Using data for good: It’s a matter of life and death


12 hours: That’s how quickly you can die from sepsis.

Oh – you’ve never heard of sepsis?  Not surprising. More Americans have heard of Ebola, a nearly non-existent condition in the U.S., than sepsis – a condition that affects more than 1.6 million Americans every year.

Sepsis is the body’s overwhelming response to an infection and can lead to tissue damage, organ failure, amputations, and death. While some people are at higher risk of developing sepsis (the very old, the very young, and people with chronic illnesses), anyone of any age, gender, ethnicity, or medical history can develop it. This condition does not discriminate.

The good news?  In most cases, sepsis-related deaths are preventable.

Awareness is key – and you can help

Only about half of people in the U.S. have even heard the term sepsis.  Yet, more than a million people nationwide are affected by sepsis each year and nearly 260,000 of them die. Among the survivors, there are an average of around 14,000 amputations. Sepsis is also the leading killer of children worldwide, causing more child deaths in the US than all pediatric cancers combined.

The biggest issue is that people often don’t recognize sepsis as the emergency it is, therefore they don’t seek help until it’s too late. For every hour that treatment with IV fluids and antibiotics is not started, mortality increases by 8%. So many of these deaths could be prevented if sepsis is identified and treated quickly. That’s where the Sepsis Alliance comes in.

Sepsis Alliance’s mission is to save lives and reduce suffering by raising awareness of sepsis as a medical emergency. Awareness is key to saving lives and reducing suffering – which is what led the organization to join the SAS GatherIQ initiative.

Using SAS Visual Analytics, GatherIQ volunteers will analyze data from years of nationwide sepsis surveys to determine areas most in need of education and awareness and how they’ve changed over time. The project will help the organization determine which geographic regions and demographics are least aware of sepsis, and adjust outreach accordingly to best resonate with each distinct audience. These insights will help Sepsis Alliance maximize resources and become more strategic in developing future campaigns to increase awareness of this silent killer.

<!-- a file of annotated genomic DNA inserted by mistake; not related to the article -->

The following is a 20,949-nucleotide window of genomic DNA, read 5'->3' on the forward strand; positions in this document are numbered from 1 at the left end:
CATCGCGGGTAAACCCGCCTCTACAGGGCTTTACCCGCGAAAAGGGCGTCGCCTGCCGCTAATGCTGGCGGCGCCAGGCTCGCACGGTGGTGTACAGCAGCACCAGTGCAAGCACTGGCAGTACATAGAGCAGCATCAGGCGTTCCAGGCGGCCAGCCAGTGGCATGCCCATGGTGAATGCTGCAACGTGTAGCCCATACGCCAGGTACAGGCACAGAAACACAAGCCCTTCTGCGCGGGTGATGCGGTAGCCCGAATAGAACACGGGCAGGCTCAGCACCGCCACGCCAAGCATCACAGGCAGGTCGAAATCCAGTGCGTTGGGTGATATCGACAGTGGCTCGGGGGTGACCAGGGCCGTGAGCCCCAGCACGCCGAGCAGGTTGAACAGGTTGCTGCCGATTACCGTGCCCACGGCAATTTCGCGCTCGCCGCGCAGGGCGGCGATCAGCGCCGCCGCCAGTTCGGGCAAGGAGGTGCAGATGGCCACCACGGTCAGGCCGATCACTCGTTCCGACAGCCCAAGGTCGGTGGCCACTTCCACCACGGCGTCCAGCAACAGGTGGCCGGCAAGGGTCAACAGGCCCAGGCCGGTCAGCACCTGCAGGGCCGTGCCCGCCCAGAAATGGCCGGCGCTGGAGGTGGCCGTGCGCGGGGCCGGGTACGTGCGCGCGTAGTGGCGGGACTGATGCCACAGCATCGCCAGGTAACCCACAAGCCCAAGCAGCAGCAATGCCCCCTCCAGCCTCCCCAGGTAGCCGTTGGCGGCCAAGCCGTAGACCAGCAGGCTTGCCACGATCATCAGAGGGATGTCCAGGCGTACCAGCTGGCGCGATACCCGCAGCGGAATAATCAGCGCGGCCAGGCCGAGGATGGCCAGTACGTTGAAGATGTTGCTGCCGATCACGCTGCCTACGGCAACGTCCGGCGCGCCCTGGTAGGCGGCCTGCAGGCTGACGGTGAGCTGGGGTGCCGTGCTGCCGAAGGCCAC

Just as anyone can be affected by sepsis, anyone can get involved to help us prevent it! Download the GatherIQ app to find out how you can help us raise sepsis awareness and save lives.

Turn data into good, together with SAS

GatherIQ is a crowdsourcing effort from SAS that brings together thoughtful, concerned citizens to lend their time, knowledge and analytic skills to help non-profit organizations address global challenges. Sepsis Alliance is the latest non-profit organization to join GatherIQ, collaborating with SAS and crowdsourced volunteers to learn more from their data.

The International Organization for Migration (IOM) is using GatherIQ to analyze migrant travel patterns, reducing risks of migration and shaping policies that provide more humane outcomes. World Wildlife Fund recently joined the effort to narrow the learning gap for tomorrow’s conservationists by connecting them with relevant learning opportunities worldwide.

Learn more about how SAS is using data for good and download the GatherIQ app to join the effort.


About Author

Jill Gress

Member, Sepsis Alliance Board of Directors

Jill Gress has been a member of the Sepsis Alliance board of directors since 2013. She also is a Vice President for Radius Global Market Research, a leading market research firm, where her expertise in research helps develop strategic solutions for her clients to understand issues or challenges they face. Prior to joining Radius, Jill practiced as a Registered Respiratory Therapist at the University of Rochester Medical Center, Rochester General Hospital in Rochester, NY and Brigham and Women's Hospital in Boston. Jill earned her degree in Respiratory Therapy from Upstate Medical Center and a B.S. in Healthcare Administration with a Marketing minor from California College of Health Sciences.

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